The duality of the female psyche is also explored through the gender roles we internalise from a young age. We see Cassandra’s mother reading her “Beauty and the Beast”. The two adult Cassandras sit in front of the scene and commentate on the story. One half of her is clearly unimpressed with the story’s misogynistic undertones: “OK, so a guy traps a girl in a cage and when he finally lets her out she throws herself at his feet in delight”. She highlights the damaging portrayal of female passivity and subservience: “if she just keeps loving and loving this asshole then he will stop abusing her, she’ll get her greatest and only aspiration which is marriage, and he’ll be magically transformed into a generous, respectful, non-rapey prince”. The other, responds defensively: “do you have to ruin everything? I liked being a princess OK?” I related strongly to this scene, and my own internal conflict with similar subjects. Some of my own favourite films, when closely examined, can be deeply problematic in their representation of women. I wrote an essay on the inherent sexism of James Bond films, but I absolutely loved playing a Bond girl at a Casino Royale event. Mouthpiece astutely presents these everyday internal dualities, and indicates that it is normal to have divided opinions about certain issues within your own mind. There is a simultaneous instinct to protect beloved childhood fairy tales, whilst also looking at them through a modern and feminist lens. Do these stories promote damaging gender stereotypes, or is it political correctness gone mad? Mouthpiece relatably presents how it is possible to think both at the same time.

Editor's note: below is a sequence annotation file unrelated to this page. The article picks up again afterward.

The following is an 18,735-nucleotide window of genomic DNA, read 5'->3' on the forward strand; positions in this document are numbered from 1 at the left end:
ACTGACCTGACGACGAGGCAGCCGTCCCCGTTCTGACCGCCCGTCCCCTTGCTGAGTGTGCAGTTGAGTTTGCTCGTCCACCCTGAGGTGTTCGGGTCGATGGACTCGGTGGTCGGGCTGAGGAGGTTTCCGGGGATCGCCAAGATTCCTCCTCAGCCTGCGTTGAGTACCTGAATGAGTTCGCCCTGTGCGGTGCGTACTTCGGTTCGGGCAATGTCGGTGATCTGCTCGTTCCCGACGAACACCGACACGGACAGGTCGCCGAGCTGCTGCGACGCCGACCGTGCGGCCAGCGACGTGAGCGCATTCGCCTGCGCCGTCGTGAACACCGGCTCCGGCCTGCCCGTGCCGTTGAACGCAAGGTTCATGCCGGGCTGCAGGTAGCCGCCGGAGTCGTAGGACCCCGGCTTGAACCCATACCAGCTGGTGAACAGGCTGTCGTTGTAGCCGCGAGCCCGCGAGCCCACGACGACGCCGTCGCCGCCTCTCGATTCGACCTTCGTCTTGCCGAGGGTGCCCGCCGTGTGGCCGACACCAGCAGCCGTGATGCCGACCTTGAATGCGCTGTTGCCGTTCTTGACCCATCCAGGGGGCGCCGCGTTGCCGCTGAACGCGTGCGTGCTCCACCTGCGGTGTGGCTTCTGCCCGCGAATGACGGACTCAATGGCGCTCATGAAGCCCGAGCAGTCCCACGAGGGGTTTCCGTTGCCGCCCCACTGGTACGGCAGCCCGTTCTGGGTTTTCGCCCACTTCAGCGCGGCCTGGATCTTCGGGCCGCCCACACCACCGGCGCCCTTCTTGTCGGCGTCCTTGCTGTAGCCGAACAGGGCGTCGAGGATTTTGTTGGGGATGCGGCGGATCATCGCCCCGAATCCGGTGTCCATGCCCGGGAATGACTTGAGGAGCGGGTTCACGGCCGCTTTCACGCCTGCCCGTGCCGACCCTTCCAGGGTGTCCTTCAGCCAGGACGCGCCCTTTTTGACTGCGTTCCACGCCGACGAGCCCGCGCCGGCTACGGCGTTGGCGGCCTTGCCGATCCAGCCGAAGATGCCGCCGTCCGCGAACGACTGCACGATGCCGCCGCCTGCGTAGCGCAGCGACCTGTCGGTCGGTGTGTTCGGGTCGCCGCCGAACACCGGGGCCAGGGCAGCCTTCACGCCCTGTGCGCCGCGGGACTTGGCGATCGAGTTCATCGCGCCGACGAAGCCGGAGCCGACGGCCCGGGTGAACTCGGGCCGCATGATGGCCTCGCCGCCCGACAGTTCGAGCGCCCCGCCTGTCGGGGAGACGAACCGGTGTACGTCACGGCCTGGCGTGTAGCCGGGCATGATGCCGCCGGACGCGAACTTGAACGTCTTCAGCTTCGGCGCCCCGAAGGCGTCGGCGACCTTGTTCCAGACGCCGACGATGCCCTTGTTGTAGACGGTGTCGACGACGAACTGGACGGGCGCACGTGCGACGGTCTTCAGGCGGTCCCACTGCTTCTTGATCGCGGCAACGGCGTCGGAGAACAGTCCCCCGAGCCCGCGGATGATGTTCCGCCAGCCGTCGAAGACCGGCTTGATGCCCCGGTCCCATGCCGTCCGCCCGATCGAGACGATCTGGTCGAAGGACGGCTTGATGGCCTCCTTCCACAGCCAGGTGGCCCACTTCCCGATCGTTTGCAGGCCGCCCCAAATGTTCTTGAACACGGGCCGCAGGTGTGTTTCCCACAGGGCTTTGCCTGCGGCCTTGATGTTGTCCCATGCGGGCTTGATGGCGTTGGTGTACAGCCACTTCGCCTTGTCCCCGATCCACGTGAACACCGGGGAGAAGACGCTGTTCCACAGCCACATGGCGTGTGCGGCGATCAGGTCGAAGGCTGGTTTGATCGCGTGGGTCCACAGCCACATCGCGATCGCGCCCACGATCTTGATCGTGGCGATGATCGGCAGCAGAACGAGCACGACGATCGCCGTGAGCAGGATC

Female sexuality can also be a divisive theme, as are the conflicting attitudes towards sexual behaviours. During a scene in which one Cassandra watches the other having sex, the collective Cassandra is self-critical of the noises she makes: “come on, where did you learn that? It sounds fake”. The scene is effectively a comment on performative femininity, and learned sexual behaviours (ie, those heard in porn). The Cassandras interchangeably swap positions, one becoming the observer, and the other the observed. They take turns to comment on the other, which creatively demonstrates our own critical voice and internal monologue.

Sometimes the Cassandras move in unison, perfectly choreographed on their tandem bicycle, or simply flopping into bed, and other times they separate and divide, powerfully embodying the fractured self. Upon hearing the news of her mother’s death, one Cassandra breaks down, crying and banging her head against the wall, while the other appears numb and silently stoic. When their brother arrives, one comforts him affectionately, and the other rolls her eyes and walks away, unable to cope with physical affection. There is a beautiful shot of the two women lying in the bath, limbs entangled and intertwined. It then suddenly cuts to them thrashing around and struggling to come up for air, a powerful visual metaphor for Cassandra’s inner turmoil.

The two Cassandras are interchangeable, and do not represent “good” and “bad”. Sadava noted the filmmakers’ frustration at certain film reviewers who tried to reduce them to a binary. But their creation of Cassandra’s divided self is far more complexly intelligent than the common “angel and devil” trope. Neither one is presented as being the “correct” version. “We defiantly declare that that’s not how our brains work – our brains work in a myriad of ways where it’s always switching and changing, and there’s no division of black and white.”

Writer and star Nostbakken composed all of the film’s music, which is performed entirely by herself and co-writer-turned-star Sadava. During the Q&A, Nostbakken described wanting to create “the unfiltered, unadulterated woman’s voice”. The purity of the unaccompanied vocals further emphasises the film’s overarching theme: the female voice. The melodies are both dissonant and harmonious, as are their female counterparts.

Mouthpiece originally presents one woman’s journey to find her voice (or voices). It is a profoundly moving insight into both grief and female identity.

Written by Gala Woolley